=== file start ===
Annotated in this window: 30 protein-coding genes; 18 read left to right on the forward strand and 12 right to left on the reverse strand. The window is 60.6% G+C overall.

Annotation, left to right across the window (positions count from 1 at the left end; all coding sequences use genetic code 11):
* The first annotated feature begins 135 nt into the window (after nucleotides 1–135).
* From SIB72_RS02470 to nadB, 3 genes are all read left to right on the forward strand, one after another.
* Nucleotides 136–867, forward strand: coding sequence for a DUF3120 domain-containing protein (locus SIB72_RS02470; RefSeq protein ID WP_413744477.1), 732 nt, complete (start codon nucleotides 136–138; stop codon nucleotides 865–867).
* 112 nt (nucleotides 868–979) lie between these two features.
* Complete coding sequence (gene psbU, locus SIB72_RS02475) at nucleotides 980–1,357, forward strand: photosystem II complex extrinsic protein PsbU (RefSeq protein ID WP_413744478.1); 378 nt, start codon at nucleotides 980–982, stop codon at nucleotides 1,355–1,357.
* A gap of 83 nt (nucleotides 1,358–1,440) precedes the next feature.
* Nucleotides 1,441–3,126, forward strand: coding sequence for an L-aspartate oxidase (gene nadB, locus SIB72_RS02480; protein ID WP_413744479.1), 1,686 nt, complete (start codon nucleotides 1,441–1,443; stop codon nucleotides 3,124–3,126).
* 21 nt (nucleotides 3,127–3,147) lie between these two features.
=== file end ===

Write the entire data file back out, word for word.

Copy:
Annotated in this window: 30 protein-coding genes; 18 read left to right on the forward strand and 12 right to left on the reverse strand. The window is 60.6% G+C overall.

Annotation, left to right across the window (positions count from 1 at the left end; all coding sequences use genetic code 11):
* The first annotated feature begins 135 nt into the window (after nucleotides 1–135).
* From SIB72_RS02470 to nadB, 3 genes are all read left to right on the forward strand, one after another.
* Nucleotides 136–867, forward strand: coding sequence for a DUF3120 domain-containing protein (locus SIB72_RS02470; RefSeq protein ID WP_413744477.1), 732 nt, complete (start codon nucleotides 136–138; stop codon nucleotides 865–867).
* 112 nt (nucleotides 868–979) lie between these two features.
* Complete coding sequence (gene psbU, locus SIB72_RS02475) at nucleotides 980–1,357, forward strand: photosystem II complex extrinsic protein PsbU (RefSeq protein ID WP_413744478.1); 378 nt, start codon at nucleotides 980–982, stop codon at nucleotides 1,355–1,357.
* A gap of 83 nt (nucleotides 1,358–1,440) precedes the next feature.
* Nucleotides 1,441–3,126, forward strand: coding sequence for an L-aspartate oxidase (gene nadB, locus SIB72_RS02480; protein ID WP_413744479.1), 1,686 nt, complete (start codon nucleotides 1,441–1,443; stop codon nucleotides 3,124–3,126).
* 21 nt (nucleotides 3,127–3,147) lie between these two features.